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Publication numberUS7135464 B2
Publication typeGrant
Application numberUS 10/890,755
Publication dateNov 14, 2006
Filing dateJul 13, 2004
Priority dateJun 5, 2002
Fee statusPaid
Also published asCA2488108A1, EP1509233A1, EP1509233A4, US6982253, US7144873, US20030229047, US20040259820, US20040259821, WO2003103687A1
Publication number10890755, 890755, US 7135464 B2, US 7135464B2, US-B2-7135464, US7135464 B2, US7135464B2
InventorsRajashree Joshi-Hangal, Xichen Zhang, Stephanie Gong, Sanjeev Redkar, Ashok Y. Gore
Original AssigneeSupergen, Inc.
Export CitationBiBTeX, EndNote, RefMan
External Links: USPTO, USPTO Assignment, Espacenet
Method of administering decitabine
US 7135464 B2
Abstract
Pharmaceutical formulations, kits and vessels are provided for delivering decitabine to a patient suffering from a disease in need of treatment with decitabine. The pharmaceutical formulation comprises decitabine solvated in a non-aqueous solvent that comprises glycerin, propylene glycol, polyethylene glycol, or combinations. Such formulations are more chemically stable than conventional liquid formulations of decitabine containing more than 40% water in volume. The pharmaceutical formulations can be used for any disease that is sensitive to the treatment with decitabine, such as hematological disorders and cancer.
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Claims(11)
1. A method for administering decitabine to a patient suffering from a disease, comprising:
providing a first vessel which contains decitabine in solid form and a second vessel which contains a diluent comprising glycerin, propylene glycol, polyethylene glycol or combinations thereof, and less than 40% water in volume in the diluent;
mixing decitabine from the first vessel with the diluent from the second vessel to produce a liquid pharmaceutical composition; and
administering to the patient the pharmaceutical formulation.
2. The method of claim 1, wherein the pharmaceutical formulation is administered orally, parenterally, topically, intraperitoneally, intravenously, intraarterially, transdermally, sublingually, intramuscularly, rectally, transbuccally, intranasally, liposomally, via inhalation, vaginally, intraoccularly, via local delivery, subcutaneously, intraadiposally, intraarticularly, or intrathecally.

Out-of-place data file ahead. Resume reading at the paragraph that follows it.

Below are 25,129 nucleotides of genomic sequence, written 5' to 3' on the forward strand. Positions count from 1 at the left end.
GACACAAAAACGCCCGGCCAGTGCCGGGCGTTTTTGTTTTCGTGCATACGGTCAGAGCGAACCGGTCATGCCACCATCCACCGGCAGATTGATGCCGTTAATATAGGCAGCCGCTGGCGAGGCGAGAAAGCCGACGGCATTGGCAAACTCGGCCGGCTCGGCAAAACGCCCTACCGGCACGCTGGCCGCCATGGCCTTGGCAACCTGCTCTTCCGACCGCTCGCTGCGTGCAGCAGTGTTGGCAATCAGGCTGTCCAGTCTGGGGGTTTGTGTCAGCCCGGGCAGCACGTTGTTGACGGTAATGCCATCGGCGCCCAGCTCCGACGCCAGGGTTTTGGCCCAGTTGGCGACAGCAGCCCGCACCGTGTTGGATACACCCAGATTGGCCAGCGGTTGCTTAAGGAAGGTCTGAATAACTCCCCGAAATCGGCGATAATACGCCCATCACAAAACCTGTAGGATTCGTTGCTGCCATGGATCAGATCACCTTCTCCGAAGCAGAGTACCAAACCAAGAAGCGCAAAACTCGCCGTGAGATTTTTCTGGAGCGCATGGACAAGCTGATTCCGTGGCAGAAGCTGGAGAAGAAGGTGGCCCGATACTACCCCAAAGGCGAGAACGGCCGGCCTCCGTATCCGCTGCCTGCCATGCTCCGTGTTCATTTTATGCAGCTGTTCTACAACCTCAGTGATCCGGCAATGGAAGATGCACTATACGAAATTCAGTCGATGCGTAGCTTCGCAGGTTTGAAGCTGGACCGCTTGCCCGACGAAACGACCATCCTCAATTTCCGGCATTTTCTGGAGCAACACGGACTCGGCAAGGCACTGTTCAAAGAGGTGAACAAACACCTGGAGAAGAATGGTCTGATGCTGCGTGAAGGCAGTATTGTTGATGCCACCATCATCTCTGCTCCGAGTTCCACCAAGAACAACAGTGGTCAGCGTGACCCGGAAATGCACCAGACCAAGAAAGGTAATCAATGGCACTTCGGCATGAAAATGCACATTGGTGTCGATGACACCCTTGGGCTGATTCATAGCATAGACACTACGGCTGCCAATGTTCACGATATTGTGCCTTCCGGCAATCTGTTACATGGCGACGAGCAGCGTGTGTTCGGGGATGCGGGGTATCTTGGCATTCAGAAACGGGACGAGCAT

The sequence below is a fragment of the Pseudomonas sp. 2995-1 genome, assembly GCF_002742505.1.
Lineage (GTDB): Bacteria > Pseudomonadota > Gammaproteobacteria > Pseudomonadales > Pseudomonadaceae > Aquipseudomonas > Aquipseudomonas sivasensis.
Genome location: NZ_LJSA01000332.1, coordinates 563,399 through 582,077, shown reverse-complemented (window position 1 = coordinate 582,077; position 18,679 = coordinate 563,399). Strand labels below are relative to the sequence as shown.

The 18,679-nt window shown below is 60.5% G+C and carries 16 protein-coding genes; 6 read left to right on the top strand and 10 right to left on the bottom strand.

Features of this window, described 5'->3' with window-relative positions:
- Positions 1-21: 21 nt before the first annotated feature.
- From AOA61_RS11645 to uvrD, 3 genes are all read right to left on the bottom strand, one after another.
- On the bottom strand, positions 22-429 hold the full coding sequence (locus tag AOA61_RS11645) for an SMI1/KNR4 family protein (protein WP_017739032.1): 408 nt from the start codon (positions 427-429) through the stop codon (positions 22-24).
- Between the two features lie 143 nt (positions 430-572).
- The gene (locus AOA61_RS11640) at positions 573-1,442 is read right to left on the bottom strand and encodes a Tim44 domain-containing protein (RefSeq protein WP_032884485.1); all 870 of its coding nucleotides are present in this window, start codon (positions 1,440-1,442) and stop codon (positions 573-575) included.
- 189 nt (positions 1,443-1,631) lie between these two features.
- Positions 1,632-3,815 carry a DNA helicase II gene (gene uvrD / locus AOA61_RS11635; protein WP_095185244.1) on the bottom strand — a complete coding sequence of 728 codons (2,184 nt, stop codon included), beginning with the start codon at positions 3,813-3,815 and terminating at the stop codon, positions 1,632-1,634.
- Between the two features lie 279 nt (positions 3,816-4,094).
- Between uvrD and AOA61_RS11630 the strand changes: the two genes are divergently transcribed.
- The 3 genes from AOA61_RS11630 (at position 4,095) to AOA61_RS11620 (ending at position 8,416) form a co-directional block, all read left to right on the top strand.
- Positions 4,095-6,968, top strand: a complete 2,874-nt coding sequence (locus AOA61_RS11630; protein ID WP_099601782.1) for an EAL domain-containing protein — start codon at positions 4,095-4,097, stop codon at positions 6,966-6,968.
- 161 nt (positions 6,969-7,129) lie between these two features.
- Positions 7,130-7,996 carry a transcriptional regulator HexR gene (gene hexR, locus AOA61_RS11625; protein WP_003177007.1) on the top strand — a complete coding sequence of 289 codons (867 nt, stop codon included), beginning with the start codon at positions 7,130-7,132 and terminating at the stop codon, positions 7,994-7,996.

3. The method of claim 1, wherein the pharmaceutical formulation is administrated intravenously.
4. The method of claim 1, further comprising:
administering to the patient a non-decitabine therapeutic agent in combination with the pharmaceutical formulation.
5. The method of claim 4, wherein the non-decitabine therapeutic agent is selected from the group consisting of antibiotic agents, alkylating agents, retinoids, hormonal agents, plant-derived agents, biologic agents, interleukins, interferons, cytokines, immuno-modulating agents, and monoclonal antibodies.
6. The method of claim 1, wherein the disease is selected from the group consisting of hematological disorders, benign tumor and cancer.
7. The method of claim 1, wherein the step of administering includes:
diluting the pharmaceutical formulation with an aqueous solution; and
administering the resulting diluted pharmaceutical formulation;
wherein the dilution is performed 10 hr, 2 hr, 1 hr, 30 min, 10 min, 5 min or less before administration.
8. The method of claim 1, wherein the step of administering includes:
admixing aliquots of the pharmaceutical formulation with an aqueous solution; and
infusing the resulting solution into the patient's body.
9. The method of claim 8, wherein a Y connector is used to admix the aliquots of the pharmaceutical formulation.
10. The method of claim 8, wherein infusion is performed over a period at least 3 hours.
11. The method of claim 8, wherein infusion is performed over a period at least 5 hours.
Description

This application is a Division of U.S. Ser. No. 10/164,276, filed Jun. 5, 2002 now U.S. Pat. No. 6,982,253, which is incorporated herein by reference in its entirety.

BACKGROUND OF THE INVENTION

1. Field of the Invention

The present invention relates to methods and compositions for preparing, formulating and administering decitabine to a host in need thereof.

2. Description of Related Art